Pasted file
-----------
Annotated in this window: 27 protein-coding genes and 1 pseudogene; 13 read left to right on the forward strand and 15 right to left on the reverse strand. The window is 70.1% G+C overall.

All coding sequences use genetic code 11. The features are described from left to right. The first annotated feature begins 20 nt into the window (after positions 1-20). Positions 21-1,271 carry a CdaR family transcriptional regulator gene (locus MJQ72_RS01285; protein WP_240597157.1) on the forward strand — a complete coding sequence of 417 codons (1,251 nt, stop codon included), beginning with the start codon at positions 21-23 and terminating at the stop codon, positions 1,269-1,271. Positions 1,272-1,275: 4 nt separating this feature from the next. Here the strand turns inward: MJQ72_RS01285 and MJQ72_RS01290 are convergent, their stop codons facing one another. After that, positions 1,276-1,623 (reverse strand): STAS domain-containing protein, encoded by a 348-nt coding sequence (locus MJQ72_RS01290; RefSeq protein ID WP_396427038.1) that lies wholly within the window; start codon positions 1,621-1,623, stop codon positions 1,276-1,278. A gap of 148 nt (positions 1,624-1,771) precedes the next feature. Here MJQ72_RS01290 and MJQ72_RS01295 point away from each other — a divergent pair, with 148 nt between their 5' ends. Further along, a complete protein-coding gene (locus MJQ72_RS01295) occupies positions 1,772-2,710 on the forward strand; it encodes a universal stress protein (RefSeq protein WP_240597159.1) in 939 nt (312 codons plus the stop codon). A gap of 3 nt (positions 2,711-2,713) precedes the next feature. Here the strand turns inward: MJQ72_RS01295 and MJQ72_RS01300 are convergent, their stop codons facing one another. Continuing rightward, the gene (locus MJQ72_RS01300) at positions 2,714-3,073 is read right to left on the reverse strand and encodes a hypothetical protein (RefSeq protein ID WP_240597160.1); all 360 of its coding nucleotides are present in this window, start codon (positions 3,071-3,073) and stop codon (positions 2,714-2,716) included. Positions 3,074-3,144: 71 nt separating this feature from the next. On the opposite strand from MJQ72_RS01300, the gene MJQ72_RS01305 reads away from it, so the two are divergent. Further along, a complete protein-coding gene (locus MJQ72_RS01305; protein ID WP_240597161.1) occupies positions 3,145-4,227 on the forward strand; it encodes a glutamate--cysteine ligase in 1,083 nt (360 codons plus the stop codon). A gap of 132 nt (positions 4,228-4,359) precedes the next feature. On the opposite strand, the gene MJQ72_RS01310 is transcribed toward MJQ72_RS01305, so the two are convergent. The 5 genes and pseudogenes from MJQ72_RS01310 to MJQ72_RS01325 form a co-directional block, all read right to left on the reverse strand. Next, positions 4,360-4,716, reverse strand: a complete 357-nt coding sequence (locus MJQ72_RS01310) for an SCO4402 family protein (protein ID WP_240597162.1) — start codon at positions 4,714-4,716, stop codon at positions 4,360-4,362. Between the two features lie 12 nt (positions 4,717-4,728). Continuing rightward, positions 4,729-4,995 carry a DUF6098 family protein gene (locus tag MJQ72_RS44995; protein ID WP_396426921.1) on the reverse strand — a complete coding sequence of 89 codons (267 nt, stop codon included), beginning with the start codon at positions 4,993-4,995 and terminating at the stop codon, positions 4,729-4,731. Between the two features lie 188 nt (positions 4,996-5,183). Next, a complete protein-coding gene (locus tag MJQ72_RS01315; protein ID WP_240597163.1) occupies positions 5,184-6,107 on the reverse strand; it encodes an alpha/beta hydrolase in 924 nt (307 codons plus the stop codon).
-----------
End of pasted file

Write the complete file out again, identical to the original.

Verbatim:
Annotated in this window: 27 protein-coding genes and 1 pseudogene; 13 read left to right on the forward strand and 15 right to left on the reverse strand. The window is 70.1% G+C overall.

All coding sequences use genetic code 11. The features are described from left to right. The first annotated feature begins 20 nt into the window (after positions 1-20). Positions 21-1,271 carry a CdaR family transcriptional regulator gene (locus MJQ72_RS01285; protein WP_240597157.1) on the forward strand — a complete coding sequence of 417 codons (1,251 nt, stop codon included), beginning with the start codon at positions 21-23 and terminating at the stop codon, positions 1,269-1,271. Positions 1,272-1,275: 4 nt separating this feature from the next. Here the strand turns inward: MJQ72_RS01285 and MJQ72_RS01290 are convergent, their stop codons facing one another. After that, positions 1,276-1,623 (reverse strand): STAS domain-containing protein, encoded by a 348-nt coding sequence (locus MJQ72_RS01290; RefSeq protein ID WP_396427038.1) that lies wholly within the window; start codon positions 1,621-1,623, stop codon positions 1,276-1,278. A gap of 148 nt (positions 1,624-1,771) precedes the next feature. Here MJQ72_RS01290 and MJQ72_RS01295 point away from each other — a divergent pair, with 148 nt between their 5' ends. Further along, a complete protein-coding gene (locus MJQ72_RS01295) occupies positions 1,772-2,710 on the forward strand; it encodes a universal stress protein (RefSeq protein WP_240597159.1) in 939 nt (312 codons plus the stop codon). A gap of 3 nt (positions 2,711-2,713) precedes the next feature. Here the strand turns inward: MJQ72_RS01295 and MJQ72_RS01300 are convergent, their stop codons facing one another. Continuing rightward, the gene (locus MJQ72_RS01300) at positions 2,714-3,073 is read right to left on the reverse strand and encodes a hypothetical protein (RefSeq protein ID WP_240597160.1); all 360 of its coding nucleotides are present in this window, start codon (positions 3,071-3,073) and stop codon (positions 2,714-2,716) included. Positions 3,074-3,144: 71 nt separating this feature from the next. On the opposite strand from MJQ72_RS01300, the gene MJQ72_RS01305 reads away from it, so the two are divergent. Further along, a complete protein-coding gene (locus MJQ72_RS01305; protein ID WP_240597161.1) occupies positions 3,145-4,227 on the forward strand; it encodes a glutamate--cysteine ligase in 1,083 nt (360 codons plus the stop codon). A gap of 132 nt (positions 4,228-4,359) precedes the next feature. On the opposite strand, the gene MJQ72_RS01310 is transcribed toward MJQ72_RS01305, so the two are convergent. The 5 genes and pseudogenes from MJQ72_RS01310 to MJQ72_RS01325 form a co-directional block, all read right to left on the reverse strand. Next, positions 4,360-4,716, reverse strand: a complete 357-nt coding sequence (locus MJQ72_RS01310) for an SCO4402 family protein (protein ID WP_240597162.1) — start codon at positions 4,714-4,716, stop codon at positions 4,360-4,362. Between the two features lie 12 nt (positions 4,717-4,728). Continuing rightward, positions 4,729-4,995 carry a DUF6098 family protein gene (locus tag MJQ72_RS44995; protein ID WP_396426921.1) on the reverse strand — a complete coding sequence of 89 codons (267 nt, stop codon included), beginning with the start codon at positions 4,993-4,995 and terminating at the stop codon, positions 4,729-4,731. Between the two features lie 188 nt (positions 4,996-5,183). Next, a complete protein-coding gene (locus tag MJQ72_RS01315; protein ID WP_240597163.1) occupies positions 5,184-6,107 on the reverse strand; it encodes an alpha/beta hydrolase in 924 nt (307 codons plus the stop codon).